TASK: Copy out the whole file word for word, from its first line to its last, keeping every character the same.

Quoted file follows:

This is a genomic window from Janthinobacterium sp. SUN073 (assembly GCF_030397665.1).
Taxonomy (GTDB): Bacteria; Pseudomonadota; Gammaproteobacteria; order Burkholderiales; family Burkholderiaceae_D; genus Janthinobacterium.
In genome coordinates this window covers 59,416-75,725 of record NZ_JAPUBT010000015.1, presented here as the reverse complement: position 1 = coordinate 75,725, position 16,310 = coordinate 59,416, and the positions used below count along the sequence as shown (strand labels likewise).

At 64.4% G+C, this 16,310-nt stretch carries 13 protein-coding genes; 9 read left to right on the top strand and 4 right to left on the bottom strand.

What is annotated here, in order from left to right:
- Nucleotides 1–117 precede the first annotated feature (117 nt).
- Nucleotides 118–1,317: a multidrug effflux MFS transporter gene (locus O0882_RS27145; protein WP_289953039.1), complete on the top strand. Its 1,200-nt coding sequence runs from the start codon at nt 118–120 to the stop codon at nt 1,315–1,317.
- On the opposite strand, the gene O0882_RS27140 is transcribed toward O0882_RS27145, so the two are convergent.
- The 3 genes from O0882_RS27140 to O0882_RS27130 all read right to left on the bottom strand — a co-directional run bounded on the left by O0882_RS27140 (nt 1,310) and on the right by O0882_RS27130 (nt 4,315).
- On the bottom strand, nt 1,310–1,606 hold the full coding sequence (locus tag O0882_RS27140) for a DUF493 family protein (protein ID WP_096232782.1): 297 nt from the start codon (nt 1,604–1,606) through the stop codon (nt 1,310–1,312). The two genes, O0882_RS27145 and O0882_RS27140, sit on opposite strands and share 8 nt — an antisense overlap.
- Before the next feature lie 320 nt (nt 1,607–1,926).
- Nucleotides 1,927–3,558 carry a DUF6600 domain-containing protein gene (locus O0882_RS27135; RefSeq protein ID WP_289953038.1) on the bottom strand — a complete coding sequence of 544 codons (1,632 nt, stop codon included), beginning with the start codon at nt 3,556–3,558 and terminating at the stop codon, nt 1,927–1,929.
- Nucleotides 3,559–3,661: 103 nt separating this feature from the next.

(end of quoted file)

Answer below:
This is a genomic window from Janthinobacterium sp. SUN073 (assembly GCF_030397665.1).
Taxonomy (GTDB): Bacteria; Pseudomonadota; Gammaproteobacteria; order Burkholderiales; family Burkholderiaceae_D; genus Janthinobacterium.
In genome coordinates this window covers 59,416-75,725 of record NZ_JAPUBT010000015.1, presented here as the reverse complement: position 1 = coordinate 75,725, position 16,310 = coordinate 59,416, and the positions used below count along the sequence as shown (strand labels likewise).

At 64.4% G+C, this 16,310-nt stretch carries 13 protein-coding genes; 9 read left to right on the top strand and 4 right to left on the bottom strand.

What is annotated here, in order from left to right:
- Nucleotides 1–117 precede the first annotated feature (117 nt).
- Nucleotides 118–1,317: a multidrug effflux MFS transporter gene (locus O0882_RS27145; protein WP_289953039.1), complete on the top strand. Its 1,200-nt coding sequence runs from the start codon at nt 118–120 to the stop codon at nt 1,315–1,317.
- On the opposite strand, the gene O0882_RS27140 is transcribed toward O0882_RS27145, so the two are convergent.
- The 3 genes from O0882_RS27140 to O0882_RS27130 all read right to left on the bottom strand — a co-directional run bounded on the left by O0882_RS27140 (nt 1,310) and on the right by O0882_RS27130 (nt 4,315).
- On the bottom strand, nt 1,310–1,606 hold the full coding sequence (locus tag O0882_RS27140) for a DUF493 family protein (protein ID WP_096232782.1): 297 nt from the start codon (nt 1,604–1,606) through the stop codon (nt 1,310–1,312). The two genes, O0882_RS27145 and O0882_RS27140, sit on opposite strands and share 8 nt — an antisense overlap.
- Before the next feature lie 320 nt (nt 1,607–1,926).
- Nucleotides 1,927–3,558 carry a DUF6600 domain-containing protein gene (locus O0882_RS27135; RefSeq protein ID WP_289953038.1) on the bottom strand — a complete coding sequence of 544 codons (1,632 nt, stop codon included), beginning with the start codon at nt 3,556–3,558 and terminating at the stop codon, nt 1,927–1,929.
- Nucleotides 3,559–3,661: 103 nt separating this feature from the next.